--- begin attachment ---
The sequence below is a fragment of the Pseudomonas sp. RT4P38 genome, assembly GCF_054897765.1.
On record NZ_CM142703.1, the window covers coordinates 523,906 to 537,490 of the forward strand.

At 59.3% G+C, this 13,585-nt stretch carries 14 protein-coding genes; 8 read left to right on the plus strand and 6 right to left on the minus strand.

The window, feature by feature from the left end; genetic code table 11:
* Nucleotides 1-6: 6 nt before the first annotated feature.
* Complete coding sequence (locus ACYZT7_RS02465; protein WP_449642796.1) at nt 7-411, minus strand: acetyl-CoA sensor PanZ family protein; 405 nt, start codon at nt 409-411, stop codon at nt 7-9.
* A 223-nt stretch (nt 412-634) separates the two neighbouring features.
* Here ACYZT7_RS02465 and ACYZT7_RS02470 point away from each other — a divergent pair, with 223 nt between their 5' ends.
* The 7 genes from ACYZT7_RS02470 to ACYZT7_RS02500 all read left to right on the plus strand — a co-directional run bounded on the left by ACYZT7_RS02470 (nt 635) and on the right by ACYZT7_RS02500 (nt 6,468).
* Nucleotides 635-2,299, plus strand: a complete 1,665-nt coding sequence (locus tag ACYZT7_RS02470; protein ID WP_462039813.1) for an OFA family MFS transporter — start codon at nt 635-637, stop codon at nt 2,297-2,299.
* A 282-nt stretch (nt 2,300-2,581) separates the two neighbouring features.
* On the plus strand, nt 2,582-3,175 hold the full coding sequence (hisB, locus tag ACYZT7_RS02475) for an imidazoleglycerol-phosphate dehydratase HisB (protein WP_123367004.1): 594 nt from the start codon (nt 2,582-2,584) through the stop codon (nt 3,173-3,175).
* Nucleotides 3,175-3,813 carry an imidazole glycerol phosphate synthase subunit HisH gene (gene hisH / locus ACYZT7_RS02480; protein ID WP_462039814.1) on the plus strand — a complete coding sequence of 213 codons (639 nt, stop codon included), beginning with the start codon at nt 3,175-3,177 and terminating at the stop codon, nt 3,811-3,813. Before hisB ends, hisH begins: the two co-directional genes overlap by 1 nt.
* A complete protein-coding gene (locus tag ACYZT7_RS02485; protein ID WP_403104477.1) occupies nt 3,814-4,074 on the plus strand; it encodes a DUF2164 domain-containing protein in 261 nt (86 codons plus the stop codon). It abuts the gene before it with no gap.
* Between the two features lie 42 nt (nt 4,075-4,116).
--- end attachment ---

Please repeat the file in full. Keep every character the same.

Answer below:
The sequence below is a fragment of the Pseudomonas sp. RT4P38 genome, assembly GCF_054897765.1.
On record NZ_CM142703.1, the window covers coordinates 523,906 to 537,490 of the forward strand.

At 59.3% G+C, this 13,585-nt stretch carries 14 protein-coding genes; 8 read left to right on the plus strand and 6 right to left on the minus strand.

The window, feature by feature from the left end; genetic code table 11:
* Nucleotides 1-6: 6 nt before the first annotated feature.
* Complete coding sequence (locus ACYZT7_RS02465; protein WP_449642796.1) at nt 7-411, minus strand: acetyl-CoA sensor PanZ family protein; 405 nt, start codon at nt 409-411, stop codon at nt 7-9.
* A 223-nt stretch (nt 412-634) separates the two neighbouring features.
* Here ACYZT7_RS02465 and ACYZT7_RS02470 point away from each other — a divergent pair, with 223 nt between their 5' ends.
* The 7 genes from ACYZT7_RS02470 to ACYZT7_RS02500 all read left to right on the plus strand — a co-directional run bounded on the left by ACYZT7_RS02470 (nt 635) and on the right by ACYZT7_RS02500 (nt 6,468).
* Nucleotides 635-2,299, plus strand: a complete 1,665-nt coding sequence (locus tag ACYZT7_RS02470; protein ID WP_462039813.1) for an OFA family MFS transporter — start codon at nt 635-637, stop codon at nt 2,297-2,299.
* A 282-nt stretch (nt 2,300-2,581) separates the two neighbouring features.
* On the plus strand, nt 2,582-3,175 hold the full coding sequence (hisB, locus tag ACYZT7_RS02475) for an imidazoleglycerol-phosphate dehydratase HisB (protein WP_123367004.1): 594 nt from the start codon (nt 2,582-2,584) through the stop codon (nt 3,173-3,175).
* Nucleotides 3,175-3,813 carry an imidazole glycerol phosphate synthase subunit HisH gene (gene hisH / locus ACYZT7_RS02480; protein ID WP_462039814.1) on the plus strand — a complete coding sequence of 213 codons (639 nt, stop codon included), beginning with the start codon at nt 3,175-3,177 and terminating at the stop codon, nt 3,811-3,813. Before hisB ends, hisH begins: the two co-directional genes overlap by 1 nt.
* A complete protein-coding gene (locus tag ACYZT7_RS02485; protein ID WP_403104477.1) occupies nt 3,814-4,074 on the plus strand; it encodes a DUF2164 domain-containing protein in 261 nt (86 codons plus the stop codon). It abuts the gene before it with no gap.
* Between the two features lie 42 nt (nt 4,075-4,116).